The Gryphon Trio will be thinking a lot about Beethoven when this Canadian ensemble performs locally for the Candlelight Concert Society Saturday, Feb. 18 at 8 p.m. at Howard Community College's Smith Theatre. "We love Beethoven," cellist Roman Borys says from his Toronto home. "When we're asked who our favorite composer is, it's usually Beethoven that is our answer. " And so Borys, violinist Annalee Patipatanakoon and pianist Jamie Parker are eager to launch into an all-Beethoven program comprised of the Trio in C minor, Op. 1, No. 3; Trio in B-flat Major, WoO 39; Variations in E-flat Major, Op. 44; and Trio in B-flat Major, Op. 97 "Archduke.
NEWS
By Sam Sessa and Sam Sessa,Sam.sessa@baltsun.com | July 12, 2009
Brian Sacawa and Erik Spangler see themselves as sound guerrillas. The co-founders of the Contemporary Museum's off-kilter Mobtown Modern concert series don't just perform experimental music - sometimes they like to sneak up on people with it. That's the case with Mobtown Modern's latest project, a rendition of Mauricio Kagel's Eine Brise (A Breeze), subtitled "Fleeting Action for 111 Cyclists." No, that number's not a typo. The piece features a troupe of 111 bicyclists, who whistle, ring bells and make whooshing noises with their breath while riding to re-create the sound of a breeze.
FEATURES
By Tim Smith and Tim Smith,SUN MUSIC CRITIC | February 11, 2008
NEW YORK --When Marin Alsop stepped onto the podium of the Carnegie Hall stage to lead the Baltimore Symphony Orchestra on Saturday night, a considerable crescendo of applause rose from a sizable audience that included feminist Gloria Steinem, stellar soprano Jessye Norman and Trey Anastasio, formerly of the rock group Phish. ... That feeling of good will in the house never abated. There was a sense of occasion about the event, which drew a larger turnout from the musical press than has typically greeted the BSO here in recent years.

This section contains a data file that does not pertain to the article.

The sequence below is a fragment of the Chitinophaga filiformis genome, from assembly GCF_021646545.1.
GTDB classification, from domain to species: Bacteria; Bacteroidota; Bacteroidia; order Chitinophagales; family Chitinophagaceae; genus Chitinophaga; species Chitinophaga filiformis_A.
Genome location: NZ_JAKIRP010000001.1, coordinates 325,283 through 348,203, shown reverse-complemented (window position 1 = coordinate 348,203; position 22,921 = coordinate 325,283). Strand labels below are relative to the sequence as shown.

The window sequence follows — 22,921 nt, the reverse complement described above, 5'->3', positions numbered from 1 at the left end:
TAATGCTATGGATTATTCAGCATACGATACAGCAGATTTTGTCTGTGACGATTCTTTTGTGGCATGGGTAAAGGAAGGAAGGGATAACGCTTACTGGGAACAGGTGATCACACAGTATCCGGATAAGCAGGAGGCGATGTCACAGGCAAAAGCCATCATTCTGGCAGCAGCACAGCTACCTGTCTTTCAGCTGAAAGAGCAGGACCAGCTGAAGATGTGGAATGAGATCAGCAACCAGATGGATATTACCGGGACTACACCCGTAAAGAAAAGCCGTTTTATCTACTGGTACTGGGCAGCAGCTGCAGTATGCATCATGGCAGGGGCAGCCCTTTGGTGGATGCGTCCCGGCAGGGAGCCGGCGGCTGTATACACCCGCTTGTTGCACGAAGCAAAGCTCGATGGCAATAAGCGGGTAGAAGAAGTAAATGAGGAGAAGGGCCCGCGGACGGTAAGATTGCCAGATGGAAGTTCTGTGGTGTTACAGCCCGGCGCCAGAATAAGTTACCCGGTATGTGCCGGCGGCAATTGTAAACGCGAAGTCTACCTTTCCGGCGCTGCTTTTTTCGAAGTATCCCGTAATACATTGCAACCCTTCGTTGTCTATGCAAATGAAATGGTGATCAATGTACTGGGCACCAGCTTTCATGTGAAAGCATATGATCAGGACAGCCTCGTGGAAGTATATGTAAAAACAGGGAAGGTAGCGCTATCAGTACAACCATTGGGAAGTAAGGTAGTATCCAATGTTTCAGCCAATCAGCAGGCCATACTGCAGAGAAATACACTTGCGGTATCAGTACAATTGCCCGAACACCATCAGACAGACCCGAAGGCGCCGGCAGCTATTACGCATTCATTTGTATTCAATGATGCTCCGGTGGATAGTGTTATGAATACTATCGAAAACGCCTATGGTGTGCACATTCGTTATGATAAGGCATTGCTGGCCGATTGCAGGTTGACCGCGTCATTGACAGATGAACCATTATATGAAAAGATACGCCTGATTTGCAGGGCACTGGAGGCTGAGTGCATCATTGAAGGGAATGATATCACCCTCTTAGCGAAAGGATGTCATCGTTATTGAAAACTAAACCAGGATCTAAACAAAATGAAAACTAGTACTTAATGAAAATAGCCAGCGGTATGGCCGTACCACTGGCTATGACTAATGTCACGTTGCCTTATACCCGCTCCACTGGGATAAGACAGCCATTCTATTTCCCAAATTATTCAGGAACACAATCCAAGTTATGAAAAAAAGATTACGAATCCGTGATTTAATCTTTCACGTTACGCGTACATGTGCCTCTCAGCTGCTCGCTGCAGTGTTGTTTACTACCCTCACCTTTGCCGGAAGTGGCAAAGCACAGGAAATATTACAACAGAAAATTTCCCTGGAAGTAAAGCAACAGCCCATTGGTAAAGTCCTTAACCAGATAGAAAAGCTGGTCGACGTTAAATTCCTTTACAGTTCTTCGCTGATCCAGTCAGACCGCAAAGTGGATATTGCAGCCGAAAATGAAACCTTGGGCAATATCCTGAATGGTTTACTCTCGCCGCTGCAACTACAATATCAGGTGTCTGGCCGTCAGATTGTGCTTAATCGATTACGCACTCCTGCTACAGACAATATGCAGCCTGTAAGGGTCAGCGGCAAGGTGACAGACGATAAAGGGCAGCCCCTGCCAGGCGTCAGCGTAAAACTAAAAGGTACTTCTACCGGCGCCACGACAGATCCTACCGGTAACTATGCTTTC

FEATURES
By Jimmie Mass and Jimmie Mass,Fort Worth Star-Telegram | October 31, 1991
This is the way we change, we change.In 1988, M.C. Hammer climbed the charts by telling the world "Let's Get It Started."Two years later, the world got hit hard with "Please Hammer Don't Hurt 'Em."The man who premiered his own Saturday morning cartoon series this fall -- as the super hero Hammerman -- is not about to stop kickin' it.OK, OK, stop the music. Stooop!!! I can't be perpetratin' to my public.Sorry to break the news, but Hammer's latest album, "Too Legit To Quit" is a little weak.
FEATURES
By Scott Duncan and Scott Duncan,Evening Sun Staff | September 24, 1990
IT'S GOOD TO HEAR Michael Torke's music spread out over several concerts, as we are this month as David Zinman and the Baltimore Symphony Orchestra highlight the young composer in the orchestra's first American Composer Showcase.This is not so much because you can chart Torke's stylistic growth; his 1985 "Bright Blue Music," heard Friday on the BSO's Favorites Series, does not seem very distant from "Ash," a piece written only last year and heard at Meyerhoff Hall last week.It's more the ability to encounter a Torke work, with all its bubbly optimism (so alien to post-war contemporary music)
NEWS
By Tim Smith and Tim Smith,Sun Music Critic | August 12, 2007
SANTA CRUZ, Calif. // A slogan often encountered in this compact city nestled along the north side of Monterey Bay, where the midsummer temperature hovers around 70 and the sky can be a startling blue, makes a simple, hard-to-resist plea: "Keep Santa Cruz Weird." Sure enough, there is some weirdness here, including a much-talked-about cross-dressing man decked out in pink who, shaded by a parasol, strolls at a snail's pace along the main drag. But just "offbeat" might be a better description for this diverse and tolerant community where a huge, century-old boardwalk and amusement center along the spacious beach provides one level of entertainment, and an ambitious celebration of new music held in a modest 1939 auditorium provides another.
ENTERTAINMENT
By MARC SHAPIRO and MARC SHAPIRO,SUN REPORTER | August 24, 2006
A call out for unity/in every province and city/what do you think we've been saying/since we first started playing." These words end 311's "Electricity," from the 1997 album, Transistor. This summer's Unity Tour - which comes to the Nissan Pavilion tomorrow - is turning these words into actions. Sharing the stage with 311 for the whole run are the Wailers, the legendary reggae band that backed Bob Marley for his entire career, and Hawaiian band Pepper, which plays a hybrid of reggae, rock, punk and pop. The tour is a celebration of the unity in contemporary music - these bands might not have shared the stage in a segregated live music scene decades ago. At each performance, Jamaican, Hawaiian and American music come together.